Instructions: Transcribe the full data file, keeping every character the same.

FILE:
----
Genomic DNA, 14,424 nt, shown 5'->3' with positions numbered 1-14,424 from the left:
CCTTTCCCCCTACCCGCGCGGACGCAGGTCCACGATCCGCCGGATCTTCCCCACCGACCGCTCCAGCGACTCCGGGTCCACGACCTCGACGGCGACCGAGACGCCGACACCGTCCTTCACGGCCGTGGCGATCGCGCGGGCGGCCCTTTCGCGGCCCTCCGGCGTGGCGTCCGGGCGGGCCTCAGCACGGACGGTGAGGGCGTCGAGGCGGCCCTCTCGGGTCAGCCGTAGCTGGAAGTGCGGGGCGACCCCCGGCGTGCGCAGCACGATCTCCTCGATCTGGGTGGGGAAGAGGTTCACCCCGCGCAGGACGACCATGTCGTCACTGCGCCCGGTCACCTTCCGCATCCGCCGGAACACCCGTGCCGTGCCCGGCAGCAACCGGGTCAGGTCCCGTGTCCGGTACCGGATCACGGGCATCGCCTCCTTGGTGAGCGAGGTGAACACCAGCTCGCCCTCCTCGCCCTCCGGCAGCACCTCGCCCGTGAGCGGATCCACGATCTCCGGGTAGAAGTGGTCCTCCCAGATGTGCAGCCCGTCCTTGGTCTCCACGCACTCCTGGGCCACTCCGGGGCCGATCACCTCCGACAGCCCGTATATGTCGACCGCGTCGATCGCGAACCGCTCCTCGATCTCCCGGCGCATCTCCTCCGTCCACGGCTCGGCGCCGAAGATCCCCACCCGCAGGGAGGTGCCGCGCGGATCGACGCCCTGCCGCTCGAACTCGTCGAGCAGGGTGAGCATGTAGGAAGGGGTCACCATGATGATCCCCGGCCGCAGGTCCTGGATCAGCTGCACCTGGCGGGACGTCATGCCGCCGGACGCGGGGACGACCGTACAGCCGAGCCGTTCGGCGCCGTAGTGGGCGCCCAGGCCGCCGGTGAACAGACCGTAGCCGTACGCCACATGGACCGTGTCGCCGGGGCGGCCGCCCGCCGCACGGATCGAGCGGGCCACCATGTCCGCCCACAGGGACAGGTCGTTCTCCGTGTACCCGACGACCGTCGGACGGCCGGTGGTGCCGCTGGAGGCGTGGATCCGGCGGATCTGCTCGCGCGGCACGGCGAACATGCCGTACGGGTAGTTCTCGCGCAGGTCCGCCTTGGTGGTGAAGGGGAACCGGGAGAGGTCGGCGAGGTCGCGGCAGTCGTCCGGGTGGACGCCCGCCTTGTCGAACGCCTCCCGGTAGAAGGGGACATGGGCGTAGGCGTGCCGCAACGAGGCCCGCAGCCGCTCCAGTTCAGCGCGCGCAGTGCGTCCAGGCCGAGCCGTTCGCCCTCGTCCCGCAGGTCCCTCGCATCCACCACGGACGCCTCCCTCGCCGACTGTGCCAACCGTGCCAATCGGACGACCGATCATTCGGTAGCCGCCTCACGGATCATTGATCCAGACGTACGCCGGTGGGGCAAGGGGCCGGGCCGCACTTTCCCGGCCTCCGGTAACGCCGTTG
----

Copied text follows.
Genomic DNA, 14,424 nt, shown 5'->3' with positions numbered 1-14,424 from the left:
CCTTTCCCCCTACCCGCGCGGACGCAGGTCCACGATCCGCCGGATCTTCCCCACCGACCGCTCCAGCGACTCCGGGTCCACGACCTCGACGGCGACCGAGACGCCGACACCGTCCTTCACGGCCGTGGCGATCGCGCGGGCGGCCCTTTCGCGGCCCTCCGGCGTGGCGTCCGGGCGGGCCTCAGCACGGACGGTGAGGGCGTCGAGGCGGCCCTCTCGGGTCAGCCGTAGCTGGAAGTGCGGGGCGACCCCCGGCGTGCGCAGCACGATCTCCTCGATCTGGGTGGGGAAGAGGTTCACCCCGCGCAGGACGACCATGTCGTCACTGCGCCCGGTCACCTTCCGCATCCGCCGGAACACCCGTGCCGTGCCCGGCAGCAACCGGGTCAGGTCCCGTGTCCGGTACCGGATCACGGGCATCGCCTCCTTGGTGAGCGAGGTGAACACCAGCTCGCCCTCCTCGCCCTCCGGCAGCACCTCGCCCGTGAGCGGATCCACGATCTCCGGGTAGAAGTGGTCCTCCCAGATGTGCAGCCCGTCCTTGGTCTCCACGCACTCCTGGGCCACTCCGGGGCCGATCACCTCCGACAGCCCGTATATGTCGACCGCGTCGATCGCGAACCGCTCCTCGATCTCCCGGCGCATCTCCTCCGTCCACGGCTCGGCGCCGAAGATCCCCACCCGCAGGGAGGTGCCGCGCGGATCGACGCCCTGCCGCTCGAACTCGTCGAGCAGGGTGAGCATGTAGGAAGGGGTCACCATGATGATCCCCGGCCGCAGGTCCTGGATCAGCTGCACCTGGCGGGACGTCATGCCGCCGGACGCGGGGACGACCGTACAGCCGAGCCGTTCGGCGCCGTAGTGGGCGCCCAGGCCGCCGGTGAACAGACCGTAGCCGTACGCCACATGGACCGTGTCGCCGGGGCGGCCGCCCGCCGCACGGATCGAGCGGGCCACCATGTCCGCCCACAGGGACAGGTCGTTCTCCGTGTACCCGACGACCGTCGGACGGCCGGTGGTGCCGCTGGAGGCGTGGATCCGGCGGATCTGCTCGCGCGGCACGGCGAACATGCCGTACGGGTAGTTCTCGCGCAGGTCCGCCTTGGTGGTGAAGGGGAACCGGGAGAGGTCGGCGAGGTCGCGGCAGTCGTCCGGGTGGACGCCCGCCTTGTCGAACGCCTCCCGGTAGAAGGGGACATGGGCGTAGGCGTGCCGCAACGAGGCCCGCAGCCGCTCCAGTTCAGCGCGCGCAGTGCGTCCAGGCCGAGCCGTTCGCCCTCGTCCCGCAGGTCCCTCGCATCCACCACGGACGCCTCCCTCGCCGACTGTGCCAACCGTGCCAATCGGACGACCGATCATTCGGTAGCCGCCTCACGGATCATTGATCCAGACGTACGCCGGTGGGGCAAGGGGCCGGGCCGCACTTTCCCGGCCTCCGGTAACGCCGTTG